An OCA Intern's Story
Tired of workplace discrimination, my mother turned to doing nails. My dad took the risk of leaving behind the safety of a corporate job,
and my parents opened a nail salon. By the age of ten, I was really good at closing daily sales, translating for my mom, and painting
nails. This became my parents’ opportunity to drill in my head, “You don’t want to end up like this do you? You need to be a doctor. You
can help people, be your own boss, and have a stable job.”


As it turns out, I hated biology. To procrastinate STEM courses, I found solace in sociology classes. Only after I had failed two
biochemistry courses did I wake up to the reality that I was not cut out to be premed. Instead, I loved the study of people and society.
Yet, I could never tell my parents I wanted to quit. The concept of disappointing them, and abandoning the only concrete path I knew,
gave me so much anxiety that eventually developed into panic attacks.


Meanwhile, I was a campus organizer and fashion blogger – one of those high functioning burnouts who ran away from her problems
by doing things other than studying for biochem. One day, the OCA-Greater Houston Chapter invited me to give a talk about Asian
American body image. I had never heard of the organization before, but was psyched for my first speaking opportunity. The event went
well, and I became curious as to what OCA really did. I started going to their B3 professional development events and was inspired by
all of the AAPI speakers who were not doctors, discussing their respective careers, unconventional or just non-STEM. As I began to
volunteer with OCA, I found a mentor who recognized my abilities and nurtured them. Under her mentorship, she helped me prove to
myself that I could make a career out of the community building that I loved to do so much. Through the OCA-Houston internship, I
flourished coordinating civic engagement programs and producing digital media for all the causes I was passionate about.


After my internship was over, I was ignited. For the first time in three years, the fleeting emotions of fulfillment I felt in sociology class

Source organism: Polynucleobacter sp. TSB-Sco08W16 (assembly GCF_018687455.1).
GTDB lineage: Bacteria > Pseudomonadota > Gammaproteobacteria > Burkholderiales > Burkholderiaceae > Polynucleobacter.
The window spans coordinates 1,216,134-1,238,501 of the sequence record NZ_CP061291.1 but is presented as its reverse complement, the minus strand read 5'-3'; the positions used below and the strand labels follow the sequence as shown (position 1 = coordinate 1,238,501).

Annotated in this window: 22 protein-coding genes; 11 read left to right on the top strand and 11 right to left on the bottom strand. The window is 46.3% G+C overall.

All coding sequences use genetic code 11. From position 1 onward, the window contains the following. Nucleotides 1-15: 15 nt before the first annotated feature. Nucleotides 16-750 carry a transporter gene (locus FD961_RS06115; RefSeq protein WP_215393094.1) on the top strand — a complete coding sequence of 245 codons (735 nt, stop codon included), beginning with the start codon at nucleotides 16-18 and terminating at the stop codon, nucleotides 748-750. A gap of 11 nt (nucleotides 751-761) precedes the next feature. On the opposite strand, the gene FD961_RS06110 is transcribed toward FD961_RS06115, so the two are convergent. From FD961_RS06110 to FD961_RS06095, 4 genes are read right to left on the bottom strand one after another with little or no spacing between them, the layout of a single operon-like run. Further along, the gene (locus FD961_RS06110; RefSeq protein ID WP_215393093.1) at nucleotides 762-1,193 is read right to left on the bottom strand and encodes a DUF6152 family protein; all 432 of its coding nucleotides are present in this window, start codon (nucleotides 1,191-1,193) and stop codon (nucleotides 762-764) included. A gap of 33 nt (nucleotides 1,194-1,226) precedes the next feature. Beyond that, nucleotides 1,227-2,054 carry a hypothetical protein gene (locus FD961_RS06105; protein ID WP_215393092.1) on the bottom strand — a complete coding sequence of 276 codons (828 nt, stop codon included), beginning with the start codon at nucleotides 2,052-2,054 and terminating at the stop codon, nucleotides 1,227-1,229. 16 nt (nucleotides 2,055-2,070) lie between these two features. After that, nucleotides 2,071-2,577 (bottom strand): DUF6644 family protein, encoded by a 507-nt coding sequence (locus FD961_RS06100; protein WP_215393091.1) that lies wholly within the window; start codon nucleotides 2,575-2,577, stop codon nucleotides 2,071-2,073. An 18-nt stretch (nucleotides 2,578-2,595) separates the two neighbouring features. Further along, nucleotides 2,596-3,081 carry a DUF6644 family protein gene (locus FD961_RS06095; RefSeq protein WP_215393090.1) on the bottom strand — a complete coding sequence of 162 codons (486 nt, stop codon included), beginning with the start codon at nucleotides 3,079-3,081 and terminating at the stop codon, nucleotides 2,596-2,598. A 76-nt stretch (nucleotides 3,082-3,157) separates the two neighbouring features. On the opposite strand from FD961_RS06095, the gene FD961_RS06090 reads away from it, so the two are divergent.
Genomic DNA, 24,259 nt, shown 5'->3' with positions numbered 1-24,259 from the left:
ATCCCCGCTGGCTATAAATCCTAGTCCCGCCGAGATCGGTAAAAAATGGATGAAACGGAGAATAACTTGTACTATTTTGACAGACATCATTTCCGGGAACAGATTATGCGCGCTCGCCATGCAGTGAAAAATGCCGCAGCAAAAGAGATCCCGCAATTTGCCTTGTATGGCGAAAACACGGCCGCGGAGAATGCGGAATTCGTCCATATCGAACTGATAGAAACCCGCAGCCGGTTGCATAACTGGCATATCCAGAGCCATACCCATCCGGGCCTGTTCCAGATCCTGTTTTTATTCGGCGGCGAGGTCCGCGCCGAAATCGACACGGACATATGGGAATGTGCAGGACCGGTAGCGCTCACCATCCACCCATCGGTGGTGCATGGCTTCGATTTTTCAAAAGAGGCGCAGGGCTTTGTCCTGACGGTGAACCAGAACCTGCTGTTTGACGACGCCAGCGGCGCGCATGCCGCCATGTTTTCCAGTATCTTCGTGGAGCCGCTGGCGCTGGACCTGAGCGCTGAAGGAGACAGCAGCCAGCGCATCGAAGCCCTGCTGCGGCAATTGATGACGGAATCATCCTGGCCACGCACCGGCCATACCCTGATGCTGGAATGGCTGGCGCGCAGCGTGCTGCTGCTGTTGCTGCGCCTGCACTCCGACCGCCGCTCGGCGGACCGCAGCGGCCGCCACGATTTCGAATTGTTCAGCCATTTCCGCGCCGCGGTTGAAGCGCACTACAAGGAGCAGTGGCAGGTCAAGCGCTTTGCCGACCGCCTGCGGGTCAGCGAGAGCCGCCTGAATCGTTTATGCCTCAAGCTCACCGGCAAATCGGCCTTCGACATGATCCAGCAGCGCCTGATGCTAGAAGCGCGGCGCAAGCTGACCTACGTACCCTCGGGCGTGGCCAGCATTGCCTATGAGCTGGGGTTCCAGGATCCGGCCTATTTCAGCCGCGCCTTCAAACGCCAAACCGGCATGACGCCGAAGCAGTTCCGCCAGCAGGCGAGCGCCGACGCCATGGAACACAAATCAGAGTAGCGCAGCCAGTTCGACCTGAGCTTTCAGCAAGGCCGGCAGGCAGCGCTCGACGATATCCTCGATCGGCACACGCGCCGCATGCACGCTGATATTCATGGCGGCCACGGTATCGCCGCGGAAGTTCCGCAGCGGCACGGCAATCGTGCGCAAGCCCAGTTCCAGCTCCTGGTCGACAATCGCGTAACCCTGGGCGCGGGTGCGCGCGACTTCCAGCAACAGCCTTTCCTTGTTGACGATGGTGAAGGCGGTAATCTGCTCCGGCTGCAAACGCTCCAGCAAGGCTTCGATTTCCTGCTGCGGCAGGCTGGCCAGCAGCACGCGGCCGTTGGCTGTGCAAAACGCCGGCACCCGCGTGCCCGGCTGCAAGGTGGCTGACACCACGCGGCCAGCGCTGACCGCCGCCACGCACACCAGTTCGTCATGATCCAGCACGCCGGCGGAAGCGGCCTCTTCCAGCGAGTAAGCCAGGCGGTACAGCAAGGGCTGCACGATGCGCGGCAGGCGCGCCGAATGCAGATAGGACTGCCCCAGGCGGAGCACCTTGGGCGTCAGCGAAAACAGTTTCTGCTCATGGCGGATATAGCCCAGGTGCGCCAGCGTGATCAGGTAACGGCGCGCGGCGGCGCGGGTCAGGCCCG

filled me up and were here to stay. I joined the OCA-Houston chapter as a student board member and aspired to continue to effect
change in my local community. Eventually, I understood the crucial role OCA plays in advancing our community socio-politically and
economically. More importantly, I came to see my own potential in being a part of this effort.


I started at Rice University thinking that the only way to pay it forward was through medicine. By the time I graduated, and with the
knowledge, training, and support of my OCA family, I realized that I could give back to the world in other ways that I’m much better at. My
parents fled a war-torn country looking for freedom and opportunity, only to find it hindered here by discrimination against their skin
color and accents.


Today, I have the privilege of working to fight against this through my daily work. Not only have I been able to contribute to OCA’s
mission by working here, but I’ve been granted opportunities made possible only by being affiliated with OCA. Using the skills and
knowledge I have honed through OCA, I have had the honor to host events for museums in New York and DC that have garnered
hundreds of attendees each, and produced Houston’s first AAPI cultural and literary magazine.


These successes are proof to my parents, and most importantly myself, that I can indeed make a career out of something I love and
care about. If OCA had not taken me in during the peak of my college burnout, I might not even be standing here today. By providing me
the opportunity to grow and explore through the local internship, OCA opened my eyes to what it really means to be part of a community
and opened my mind to greater ventures. That life-changing experience is what fuels the tenacity that I bring to work at OCA. I hope you
are able to join me in paying it forward and enable OCA to continue to provide internships and programs that make a lasting impact for
a lifetime.



Senior Development Manager, and former 2016
OCA-Greater Houston Local Intern, Thu Nguyen shares
how the OCA Internship Program impacted her well-being.
By Thu Nguyen

I started at Rice University thinking that the only way to pay it forward was
through medicine. By the time I graduated, and with the knowledge,
training, and support of my OCA family, I realized that I could give back to
the world in other ways that I’m much better at. My parents fled a war-torn
country looking for freedom and opportunity, only to find it hindered here
by discrimination against their skin color and accents.

Today, I have the privilege of working to fight against this through my daily
work. Not only have I been able to contribute to OCA’s mission by
working here, but I’ve been granted opportunities made possible only by
being affiliated with OCA.

I am a lovechild of engineering. No, really, my parents fell in love through
long distance phone calls and faxes about homework. They were
Vietnamese immigrants in the ‘80s working full time blue-collar jobs to
put themselves through college. I was born the year before my mother
graduated with honors in electrical engineering from UT El Paso. Their
American dream felt within their grasp… until my mother could not find a
job and my father kept getting passed over for promotions at work even
though he was leading all the projects.